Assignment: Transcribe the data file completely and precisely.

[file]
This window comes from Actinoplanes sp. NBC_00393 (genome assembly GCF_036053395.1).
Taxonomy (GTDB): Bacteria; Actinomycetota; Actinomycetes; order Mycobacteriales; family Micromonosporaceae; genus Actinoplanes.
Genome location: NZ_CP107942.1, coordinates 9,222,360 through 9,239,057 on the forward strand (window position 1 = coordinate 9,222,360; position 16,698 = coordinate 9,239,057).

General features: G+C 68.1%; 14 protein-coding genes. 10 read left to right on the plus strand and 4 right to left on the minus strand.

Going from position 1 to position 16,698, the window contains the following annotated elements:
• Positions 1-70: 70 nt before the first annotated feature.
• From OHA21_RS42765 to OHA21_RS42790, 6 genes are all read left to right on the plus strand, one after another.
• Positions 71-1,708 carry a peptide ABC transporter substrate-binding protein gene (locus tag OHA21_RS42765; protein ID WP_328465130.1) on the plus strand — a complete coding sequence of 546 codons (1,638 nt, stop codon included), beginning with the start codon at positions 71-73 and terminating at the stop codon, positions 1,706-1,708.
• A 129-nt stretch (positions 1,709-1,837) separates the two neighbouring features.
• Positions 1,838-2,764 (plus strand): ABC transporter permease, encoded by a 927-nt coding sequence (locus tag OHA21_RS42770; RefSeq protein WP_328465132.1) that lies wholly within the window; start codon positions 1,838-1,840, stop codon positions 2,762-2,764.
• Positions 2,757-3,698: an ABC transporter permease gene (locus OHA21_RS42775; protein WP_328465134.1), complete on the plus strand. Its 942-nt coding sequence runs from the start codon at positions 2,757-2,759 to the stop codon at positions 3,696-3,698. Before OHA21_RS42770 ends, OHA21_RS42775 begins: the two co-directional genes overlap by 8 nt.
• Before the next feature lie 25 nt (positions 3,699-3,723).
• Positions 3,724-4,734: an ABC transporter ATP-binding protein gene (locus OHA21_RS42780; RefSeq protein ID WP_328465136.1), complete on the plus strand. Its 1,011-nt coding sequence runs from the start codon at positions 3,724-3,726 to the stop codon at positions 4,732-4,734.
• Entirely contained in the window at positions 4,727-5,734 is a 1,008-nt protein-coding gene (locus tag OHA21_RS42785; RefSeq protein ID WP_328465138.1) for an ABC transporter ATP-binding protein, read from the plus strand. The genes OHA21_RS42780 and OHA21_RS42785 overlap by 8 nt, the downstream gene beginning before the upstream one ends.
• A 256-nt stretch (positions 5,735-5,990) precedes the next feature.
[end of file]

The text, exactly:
This window comes from Actinoplanes sp. NBC_00393 (genome assembly GCF_036053395.1).
Taxonomy (GTDB): Bacteria; Actinomycetota; Actinomycetes; order Mycobacteriales; family Micromonosporaceae; genus Actinoplanes.
Genome location: NZ_CP107942.1, coordinates 9,222,360 through 9,239,057 on the forward strand (window position 1 = coordinate 9,222,360; position 16,698 = coordinate 9,239,057).

General features: G+C 68.1%; 14 protein-coding genes. 10 read left to right on the plus strand and 4 right to left on the minus strand.

Going from position 1 to position 16,698, the window contains the following annotated elements:
• Positions 1-70: 70 nt before the first annotated feature.
• From OHA21_RS42765 to OHA21_RS42790, 6 genes are all read left to right on the plus strand, one after another.
• Positions 71-1,708 carry a peptide ABC transporter substrate-binding protein gene (locus tag OHA21_RS42765; protein ID WP_328465130.1) on the plus strand — a complete coding sequence of 546 codons (1,638 nt, stop codon included), beginning with the start codon at positions 71-73 and terminating at the stop codon, positions 1,706-1,708.
• A 129-nt stretch (positions 1,709-1,837) separates the two neighbouring features.
• Positions 1,838-2,764 (plus strand): ABC transporter permease, encoded by a 927-nt coding sequence (locus tag OHA21_RS42770; RefSeq protein WP_328465132.1) that lies wholly within the window; start codon positions 1,838-1,840, stop codon positions 2,762-2,764.
• Positions 2,757-3,698: an ABC transporter permease gene (locus OHA21_RS42775; protein WP_328465134.1), complete on the plus strand. Its 942-nt coding sequence runs from the start codon at positions 2,757-2,759 to the stop codon at positions 3,696-3,698. Before OHA21_RS42770 ends, OHA21_RS42775 begins: the two co-directional genes overlap by 8 nt.
• Before the next feature lie 25 nt (positions 3,699-3,723).
• Positions 3,724-4,734: an ABC transporter ATP-binding protein gene (locus OHA21_RS42780; RefSeq protein ID WP_328465136.1), complete on the plus strand. Its 1,011-nt coding sequence runs from the start codon at positions 3,724-3,726 to the stop codon at positions 4,732-4,734.
• Entirely contained in the window at positions 4,727-5,734 is a 1,008-nt protein-coding gene (locus tag OHA21_RS42785; RefSeq protein ID WP_328465138.1) for an ABC transporter ATP-binding protein, read from the plus strand. The genes OHA21_RS42780 and OHA21_RS42785 overlap by 8 nt, the downstream gene beginning before the upstream one ends.
• A 256-nt stretch (positions 5,735-5,990) precedes the next feature.